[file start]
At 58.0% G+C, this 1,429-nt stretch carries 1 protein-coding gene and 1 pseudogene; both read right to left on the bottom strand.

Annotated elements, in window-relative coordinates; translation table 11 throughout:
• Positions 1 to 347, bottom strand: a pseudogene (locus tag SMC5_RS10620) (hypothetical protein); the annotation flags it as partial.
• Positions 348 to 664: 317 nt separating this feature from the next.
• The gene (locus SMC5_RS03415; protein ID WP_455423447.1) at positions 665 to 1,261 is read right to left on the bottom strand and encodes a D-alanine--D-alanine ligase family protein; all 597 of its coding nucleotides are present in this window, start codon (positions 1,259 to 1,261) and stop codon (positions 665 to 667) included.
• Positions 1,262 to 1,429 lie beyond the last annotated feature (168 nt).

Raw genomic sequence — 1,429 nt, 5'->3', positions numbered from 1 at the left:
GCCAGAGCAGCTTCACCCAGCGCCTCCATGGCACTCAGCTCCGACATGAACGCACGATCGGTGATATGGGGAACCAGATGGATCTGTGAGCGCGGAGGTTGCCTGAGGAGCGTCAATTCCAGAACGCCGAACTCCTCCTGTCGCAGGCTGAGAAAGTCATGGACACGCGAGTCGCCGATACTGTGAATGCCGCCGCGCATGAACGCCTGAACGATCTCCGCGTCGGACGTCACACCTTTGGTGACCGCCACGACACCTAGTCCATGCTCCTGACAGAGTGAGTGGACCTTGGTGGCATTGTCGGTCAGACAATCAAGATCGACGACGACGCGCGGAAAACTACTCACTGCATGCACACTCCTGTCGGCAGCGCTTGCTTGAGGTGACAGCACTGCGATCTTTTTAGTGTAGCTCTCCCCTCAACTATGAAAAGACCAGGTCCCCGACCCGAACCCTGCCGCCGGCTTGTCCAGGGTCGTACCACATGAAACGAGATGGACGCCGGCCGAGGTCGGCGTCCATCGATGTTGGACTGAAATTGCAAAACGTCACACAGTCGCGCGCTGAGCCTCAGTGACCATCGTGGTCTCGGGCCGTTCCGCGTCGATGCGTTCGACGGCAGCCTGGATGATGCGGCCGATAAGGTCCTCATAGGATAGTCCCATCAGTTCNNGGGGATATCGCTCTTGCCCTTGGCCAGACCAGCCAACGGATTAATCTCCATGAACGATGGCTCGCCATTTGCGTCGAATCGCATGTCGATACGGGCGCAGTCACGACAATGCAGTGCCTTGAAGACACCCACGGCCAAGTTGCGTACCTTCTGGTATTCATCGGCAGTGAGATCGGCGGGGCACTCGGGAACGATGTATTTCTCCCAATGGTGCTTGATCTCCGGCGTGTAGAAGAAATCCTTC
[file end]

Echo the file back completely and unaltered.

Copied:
At 58.0% G+C, this 1,429-nt stretch carries 1 protein-coding gene and 1 pseudogene; both read right to left on the bottom strand.

Annotated elements, in window-relative coordinates; translation table 11 throughout:
• Positions 1 to 347, bottom strand: a pseudogene (locus tag SMC5_RS10620) (hypothetical protein); the annotation flags it as partial.
• Positions 348 to 664: 317 nt separating this feature from the next.
• The gene (locus SMC5_RS03415; protein ID WP_455423447.1) at positions 665 to 1,261 is read right to left on the bottom strand and encodes a D-alanine--D-alanine ligase family protein; all 597 of its coding nucleotides are present in this window, start codon (positions 1,259 to 1,261) and stop codon (positions 665 to 667) included.
• Positions 1,262 to 1,429 lie beyond the last annotated feature (168 nt).

Raw genomic sequence — 1,429 nt, 5'->3', positions numbered from 1 at the left:
GCCAGAGCAGCTTCACCCAGCGCCTCCATGGCACTCAGCTCCGACATGAACGCACGATCGGTGATATGGGGAACCAGATGGATCTGTGAGCGCGGAGGTTGCCTGAGGAGCGTCAATTCCAGAACGCCGAACTCCTCCTGTCGCAGGCTGAGAAAGTCATGGACACGCGAGTCGCCGATACTGTGAATGCCGCCGCGCATGAACGCCTGAACGATCTCCGCGTCGGACGTCACACCTTTGGTGACCGCCACGACACCTAGTCCATGCTCCTGACAGAGTGAGTGGACCTTGGTGGCATTGTCGGTCAGACAATCAAGATCGACGACGACGCGCGGAAAACTACTCACTGCATGCACACTCCTGTCGGCAGCGCTTGCTTGAGGTGACAGCACTGCGATCTTTTTAGTGTAGCTCTCCCCTCAACTATGAAAAGACCAGGTCCCCGACCCGAACCCTGCCGCCGGCTTGTCCAGGGTCGTACCACATGAAACGAGATGGACGCCGGCCGAGGTCGGCGTCCATCGATGTTGGACTGAAATTGCAAAACGTCACACAGTCGCGCGCTGAGCCTCAGTGACCATCGTGGTCTCGGGCCGTTCCGCGTCGATGCGTTCGACGGCAGCCTGGATGATGCGGCCGATAAGGTCCTCATAGGATAGTCCCATCAGTTCNNGGGGATATCGCTCTTGCCCTTGGCCAGACCAGCCAACGGATTAATCTCCATGAACGATGGCTCGCCATTTGCGTCGAATCGCATGTCGATACGGGCGCAGTCACGACAATGCAGTGCCTTGAAGACACCCACGGCCAAGTTGCGTACCTTCTGGTATTCATCGGCAGTGAGATCGGCGGGGCACTCGGGAACGATGTATTTCTCCCAATGGTGCTTGATCTCCGGCGTGTAGAAGAAATCCTTC